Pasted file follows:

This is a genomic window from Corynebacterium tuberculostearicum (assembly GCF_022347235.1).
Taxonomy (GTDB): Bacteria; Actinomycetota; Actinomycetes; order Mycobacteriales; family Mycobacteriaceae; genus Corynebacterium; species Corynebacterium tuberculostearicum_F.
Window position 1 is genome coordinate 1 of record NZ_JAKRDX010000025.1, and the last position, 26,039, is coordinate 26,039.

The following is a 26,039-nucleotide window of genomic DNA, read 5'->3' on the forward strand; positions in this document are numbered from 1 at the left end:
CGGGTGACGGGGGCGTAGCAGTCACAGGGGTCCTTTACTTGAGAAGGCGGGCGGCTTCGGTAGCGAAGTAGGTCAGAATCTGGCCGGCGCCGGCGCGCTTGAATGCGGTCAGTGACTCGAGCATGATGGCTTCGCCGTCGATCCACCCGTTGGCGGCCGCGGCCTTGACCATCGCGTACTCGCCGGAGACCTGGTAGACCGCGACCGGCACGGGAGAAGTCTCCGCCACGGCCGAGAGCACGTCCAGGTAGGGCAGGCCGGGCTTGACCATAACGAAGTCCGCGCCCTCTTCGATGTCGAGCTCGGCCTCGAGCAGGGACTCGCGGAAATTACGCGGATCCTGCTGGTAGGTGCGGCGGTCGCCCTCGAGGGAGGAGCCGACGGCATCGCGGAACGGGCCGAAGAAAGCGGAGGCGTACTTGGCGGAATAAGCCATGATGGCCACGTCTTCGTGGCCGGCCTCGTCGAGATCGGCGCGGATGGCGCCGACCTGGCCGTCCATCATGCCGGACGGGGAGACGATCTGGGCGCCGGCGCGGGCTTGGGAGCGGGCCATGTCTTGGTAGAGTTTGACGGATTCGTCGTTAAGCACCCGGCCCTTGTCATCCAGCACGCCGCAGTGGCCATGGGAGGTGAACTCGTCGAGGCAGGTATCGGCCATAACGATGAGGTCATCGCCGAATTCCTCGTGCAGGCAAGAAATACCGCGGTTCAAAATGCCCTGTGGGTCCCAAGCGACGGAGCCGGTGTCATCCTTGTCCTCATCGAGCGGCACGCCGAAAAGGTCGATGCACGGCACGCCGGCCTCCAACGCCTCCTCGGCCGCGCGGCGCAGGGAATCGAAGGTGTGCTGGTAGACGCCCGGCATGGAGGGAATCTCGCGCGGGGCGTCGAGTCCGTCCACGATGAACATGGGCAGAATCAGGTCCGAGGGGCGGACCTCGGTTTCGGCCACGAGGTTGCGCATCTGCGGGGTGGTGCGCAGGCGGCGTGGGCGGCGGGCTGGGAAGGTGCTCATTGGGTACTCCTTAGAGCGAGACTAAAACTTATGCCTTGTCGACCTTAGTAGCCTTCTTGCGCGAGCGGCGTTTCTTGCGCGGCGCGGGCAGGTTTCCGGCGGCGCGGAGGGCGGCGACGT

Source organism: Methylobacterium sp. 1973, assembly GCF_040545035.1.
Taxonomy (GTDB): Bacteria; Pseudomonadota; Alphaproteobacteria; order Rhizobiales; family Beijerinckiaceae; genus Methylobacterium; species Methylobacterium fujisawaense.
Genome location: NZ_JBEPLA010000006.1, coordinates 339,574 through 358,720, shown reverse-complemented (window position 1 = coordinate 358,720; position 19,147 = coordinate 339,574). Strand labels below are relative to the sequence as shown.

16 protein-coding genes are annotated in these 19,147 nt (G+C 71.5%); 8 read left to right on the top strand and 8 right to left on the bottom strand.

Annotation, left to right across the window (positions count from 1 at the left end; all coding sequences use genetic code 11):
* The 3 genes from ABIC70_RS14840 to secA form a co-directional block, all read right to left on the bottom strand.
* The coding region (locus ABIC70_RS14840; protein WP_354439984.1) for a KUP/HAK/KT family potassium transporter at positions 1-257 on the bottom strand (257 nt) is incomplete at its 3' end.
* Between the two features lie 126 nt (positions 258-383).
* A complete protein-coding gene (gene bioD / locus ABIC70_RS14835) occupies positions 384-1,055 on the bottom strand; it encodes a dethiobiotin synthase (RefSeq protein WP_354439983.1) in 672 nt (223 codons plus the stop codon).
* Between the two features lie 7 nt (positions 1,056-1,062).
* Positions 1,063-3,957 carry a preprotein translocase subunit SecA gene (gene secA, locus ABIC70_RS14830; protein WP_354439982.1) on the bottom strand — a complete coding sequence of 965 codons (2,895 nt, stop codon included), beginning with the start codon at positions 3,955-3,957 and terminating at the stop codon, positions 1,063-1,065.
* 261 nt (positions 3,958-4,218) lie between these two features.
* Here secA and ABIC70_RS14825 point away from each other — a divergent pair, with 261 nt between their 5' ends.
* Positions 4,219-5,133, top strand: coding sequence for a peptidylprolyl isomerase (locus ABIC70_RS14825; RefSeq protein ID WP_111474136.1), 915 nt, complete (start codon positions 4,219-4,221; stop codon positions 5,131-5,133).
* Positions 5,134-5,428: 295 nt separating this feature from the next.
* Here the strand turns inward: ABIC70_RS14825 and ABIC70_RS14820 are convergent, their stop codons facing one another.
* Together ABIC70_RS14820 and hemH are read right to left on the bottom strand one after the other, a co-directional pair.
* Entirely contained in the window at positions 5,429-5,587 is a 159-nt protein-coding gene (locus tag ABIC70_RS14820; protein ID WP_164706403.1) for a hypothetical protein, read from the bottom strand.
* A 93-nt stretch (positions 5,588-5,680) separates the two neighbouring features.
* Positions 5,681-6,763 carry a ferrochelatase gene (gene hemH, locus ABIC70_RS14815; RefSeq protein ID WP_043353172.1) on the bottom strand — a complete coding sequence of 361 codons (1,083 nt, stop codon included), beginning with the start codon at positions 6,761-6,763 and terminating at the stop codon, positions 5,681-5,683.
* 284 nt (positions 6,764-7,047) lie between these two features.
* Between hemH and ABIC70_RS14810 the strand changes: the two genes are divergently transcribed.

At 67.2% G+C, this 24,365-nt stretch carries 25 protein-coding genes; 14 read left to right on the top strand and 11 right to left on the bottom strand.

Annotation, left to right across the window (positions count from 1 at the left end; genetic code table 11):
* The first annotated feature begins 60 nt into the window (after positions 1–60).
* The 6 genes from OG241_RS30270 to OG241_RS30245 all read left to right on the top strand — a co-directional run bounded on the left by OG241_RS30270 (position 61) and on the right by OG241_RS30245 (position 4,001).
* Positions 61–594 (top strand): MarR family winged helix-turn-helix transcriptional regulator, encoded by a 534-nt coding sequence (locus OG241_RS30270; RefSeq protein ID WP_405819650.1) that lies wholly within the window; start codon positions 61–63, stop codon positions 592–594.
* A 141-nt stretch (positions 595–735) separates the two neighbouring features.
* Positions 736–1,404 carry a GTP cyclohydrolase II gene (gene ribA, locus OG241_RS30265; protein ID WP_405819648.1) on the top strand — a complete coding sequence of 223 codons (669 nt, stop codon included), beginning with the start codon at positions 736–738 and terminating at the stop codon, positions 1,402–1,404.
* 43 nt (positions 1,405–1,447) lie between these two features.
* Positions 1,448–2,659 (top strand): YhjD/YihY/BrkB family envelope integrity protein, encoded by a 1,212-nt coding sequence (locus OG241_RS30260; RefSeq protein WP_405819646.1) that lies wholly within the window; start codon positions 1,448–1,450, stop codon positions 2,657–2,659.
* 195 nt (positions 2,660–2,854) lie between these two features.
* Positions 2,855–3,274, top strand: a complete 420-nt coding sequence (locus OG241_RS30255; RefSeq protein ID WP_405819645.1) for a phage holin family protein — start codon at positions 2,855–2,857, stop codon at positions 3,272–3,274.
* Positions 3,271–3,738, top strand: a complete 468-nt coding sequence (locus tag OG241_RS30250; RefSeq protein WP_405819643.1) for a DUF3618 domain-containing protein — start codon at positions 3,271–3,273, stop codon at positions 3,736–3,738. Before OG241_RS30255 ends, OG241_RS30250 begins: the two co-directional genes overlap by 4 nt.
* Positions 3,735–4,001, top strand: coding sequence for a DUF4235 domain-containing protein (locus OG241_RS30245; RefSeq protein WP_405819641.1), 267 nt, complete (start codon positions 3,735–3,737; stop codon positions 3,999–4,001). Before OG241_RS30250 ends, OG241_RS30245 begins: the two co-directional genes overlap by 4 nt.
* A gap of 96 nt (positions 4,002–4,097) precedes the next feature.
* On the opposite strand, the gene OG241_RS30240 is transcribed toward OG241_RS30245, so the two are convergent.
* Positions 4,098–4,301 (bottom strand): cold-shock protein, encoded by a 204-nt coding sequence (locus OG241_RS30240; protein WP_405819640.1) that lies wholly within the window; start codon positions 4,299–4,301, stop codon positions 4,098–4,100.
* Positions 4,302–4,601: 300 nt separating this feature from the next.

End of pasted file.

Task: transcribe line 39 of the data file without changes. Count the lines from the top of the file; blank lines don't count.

* Positions 3,271–3,738, top strand: a complete 468-nt coding sequence (locus tag OG241_RS30250; RefSeq protein WP_405819643.1) for a DUF3618 domain-containing protein — start codon at positions 3,271–3,273, stop codon at positions 3,736–3,738. Before OG241_RS30255 ends, OG241_RS30250 begins: the two co-directional genes overlap by 4 nt.